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Heat Is Hard On Herbs, Vitamins and Drugs

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Q. I remember reading in your column that heat can be bad for medicines. Since I don't take any drugs I didn't pay any attention.

Yesterday I received a delivery of vitamins and herbs. The temperature outside was over 95 and it must have been well over 100 in the back of the delivery truck since my package was so warm.

Can heat ruin vitamins or herbs such as ginkgo, St. John's wort or saw palmetto?

A. Heat and humidity can degrade many compounds, natural as well as synthetic. Manufacturers recommend that most pharmaceuticals be stored at room temperature, between 68 and 77 degrees Fahrenheit. Brief temperature spikes to 86 degrees are considered acceptable.

We have long been concerned about mail order services that send medicines in trucks without air conditioning. Summer shipments to pharmacies may pose a similar problem. Temperatures in delivery vehicles can easily rise to over 120 degrees.

Herbs and vitamins are probably not immune to such heat. Cooks know that herbs used to flavor food should not be exposed to heat or they lose their potency. If you're planning to order more herbs in August you may wish to delay until the heat abates.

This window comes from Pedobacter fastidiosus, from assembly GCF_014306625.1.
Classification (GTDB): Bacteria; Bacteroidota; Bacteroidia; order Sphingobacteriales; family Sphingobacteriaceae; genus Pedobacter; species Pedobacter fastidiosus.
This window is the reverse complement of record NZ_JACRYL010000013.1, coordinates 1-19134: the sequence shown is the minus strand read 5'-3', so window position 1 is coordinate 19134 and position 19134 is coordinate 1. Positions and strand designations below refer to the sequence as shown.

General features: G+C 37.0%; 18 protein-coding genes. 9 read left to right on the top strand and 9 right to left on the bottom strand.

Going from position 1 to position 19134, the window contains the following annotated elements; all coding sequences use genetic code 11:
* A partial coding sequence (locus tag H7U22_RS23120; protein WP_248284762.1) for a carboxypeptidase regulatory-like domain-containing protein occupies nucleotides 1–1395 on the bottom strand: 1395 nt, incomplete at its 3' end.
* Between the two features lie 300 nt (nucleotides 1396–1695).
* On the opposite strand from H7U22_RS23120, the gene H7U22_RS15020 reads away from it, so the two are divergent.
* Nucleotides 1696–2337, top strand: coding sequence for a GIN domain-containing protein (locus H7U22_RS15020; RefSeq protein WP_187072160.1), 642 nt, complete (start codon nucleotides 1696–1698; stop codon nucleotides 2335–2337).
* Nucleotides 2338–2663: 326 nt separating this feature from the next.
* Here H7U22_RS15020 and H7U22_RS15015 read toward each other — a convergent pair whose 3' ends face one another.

Anyone who receives prescription drugs through the mail should also recognize that heat and humidity can be the enemies of your medicine. This is especially true for liquids like insulin. Make sure your mail-order pharmacy takes this into consideration.

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Medication providers such as V.A. send perishable drugs such as insulin in refrigerated containers with ice packs inside--other mail order companies should follow suit for safety and keeping the drug(s) fresh and up to strength.

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